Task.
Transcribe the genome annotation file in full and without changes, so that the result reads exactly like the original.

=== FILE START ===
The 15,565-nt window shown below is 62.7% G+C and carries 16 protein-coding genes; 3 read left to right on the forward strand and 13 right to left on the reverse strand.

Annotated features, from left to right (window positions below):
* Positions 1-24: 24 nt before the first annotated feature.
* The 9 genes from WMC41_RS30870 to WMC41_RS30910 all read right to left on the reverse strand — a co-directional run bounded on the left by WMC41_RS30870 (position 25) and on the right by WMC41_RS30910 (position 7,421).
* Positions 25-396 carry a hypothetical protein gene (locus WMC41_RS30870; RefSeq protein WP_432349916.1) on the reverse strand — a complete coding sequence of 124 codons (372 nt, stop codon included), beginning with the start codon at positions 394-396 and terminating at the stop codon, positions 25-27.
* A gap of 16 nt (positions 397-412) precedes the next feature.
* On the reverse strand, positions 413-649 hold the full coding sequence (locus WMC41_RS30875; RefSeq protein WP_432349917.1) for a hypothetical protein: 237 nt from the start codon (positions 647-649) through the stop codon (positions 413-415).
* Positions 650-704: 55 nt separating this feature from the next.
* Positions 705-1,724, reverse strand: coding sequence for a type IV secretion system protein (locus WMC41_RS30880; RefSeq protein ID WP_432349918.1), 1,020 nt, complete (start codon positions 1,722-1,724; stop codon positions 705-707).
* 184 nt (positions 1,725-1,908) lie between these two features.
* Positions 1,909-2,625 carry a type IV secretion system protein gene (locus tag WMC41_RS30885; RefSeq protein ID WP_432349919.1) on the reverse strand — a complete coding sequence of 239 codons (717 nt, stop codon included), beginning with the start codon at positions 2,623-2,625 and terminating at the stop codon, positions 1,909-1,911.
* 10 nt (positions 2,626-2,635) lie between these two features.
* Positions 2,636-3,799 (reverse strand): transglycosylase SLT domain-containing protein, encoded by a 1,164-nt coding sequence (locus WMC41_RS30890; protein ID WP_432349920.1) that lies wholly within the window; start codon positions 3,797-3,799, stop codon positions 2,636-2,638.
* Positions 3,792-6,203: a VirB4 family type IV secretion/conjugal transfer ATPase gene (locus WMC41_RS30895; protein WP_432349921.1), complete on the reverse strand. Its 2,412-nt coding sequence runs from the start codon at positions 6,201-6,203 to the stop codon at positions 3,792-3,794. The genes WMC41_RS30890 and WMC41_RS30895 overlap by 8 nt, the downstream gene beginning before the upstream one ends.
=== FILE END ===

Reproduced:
The 15,565-nt window shown below is 62.7% G+C and carries 16 protein-coding genes; 3 read left to right on the forward strand and 13 right to left on the reverse strand.

Annotated features, from left to right (window positions below):
* Positions 1-24: 24 nt before the first annotated feature.
* The 9 genes from WMC41_RS30870 to WMC41_RS30910 all read right to left on the reverse strand — a co-directional run bounded on the left by WMC41_RS30870 (position 25) and on the right by WMC41_RS30910 (position 7,421).
* Positions 25-396 carry a hypothetical protein gene (locus WMC41_RS30870; RefSeq protein WP_432349916.1) on the reverse strand — a complete coding sequence of 124 codons (372 nt, stop codon included), beginning with the start codon at positions 394-396 and terminating at the stop codon, positions 25-27.
* A gap of 16 nt (positions 397-412) precedes the next feature.
* On the reverse strand, positions 413-649 hold the full coding sequence (locus WMC41_RS30875; RefSeq protein WP_432349917.1) for a hypothetical protein: 237 nt from the start codon (positions 647-649) through the stop codon (positions 413-415).
* Positions 650-704: 55 nt separating this feature from the next.
* Positions 705-1,724, reverse strand: coding sequence for a type IV secretion system protein (locus WMC41_RS30880; RefSeq protein ID WP_432349918.1), 1,020 nt, complete (start codon positions 1,722-1,724; stop codon positions 705-707).
* 184 nt (positions 1,725-1,908) lie between these two features.
* Positions 1,909-2,625 carry a type IV secretion system protein gene (locus tag WMC41_RS30885; RefSeq protein ID WP_432349919.1) on the reverse strand — a complete coding sequence of 239 codons (717 nt, stop codon included), beginning with the start codon at positions 2,623-2,625 and terminating at the stop codon, positions 1,909-1,911.
* 10 nt (positions 2,626-2,635) lie between these two features.
* Positions 2,636-3,799 (reverse strand): transglycosylase SLT domain-containing protein, encoded by a 1,164-nt coding sequence (locus WMC41_RS30890; protein ID WP_432349920.1) that lies wholly within the window; start codon positions 3,797-3,799, stop codon positions 2,636-2,638.
* Positions 3,792-6,203: a VirB4 family type IV secretion/conjugal transfer ATPase gene (locus WMC41_RS30895; protein WP_432349921.1), complete on the reverse strand. Its 2,412-nt coding sequence runs from the start codon at positions 6,201-6,203 to the stop codon at positions 3,792-3,794. The genes WMC41_RS30890 and WMC41_RS30895 overlap by 8 nt, the downstream gene beginning before the upstream one ends.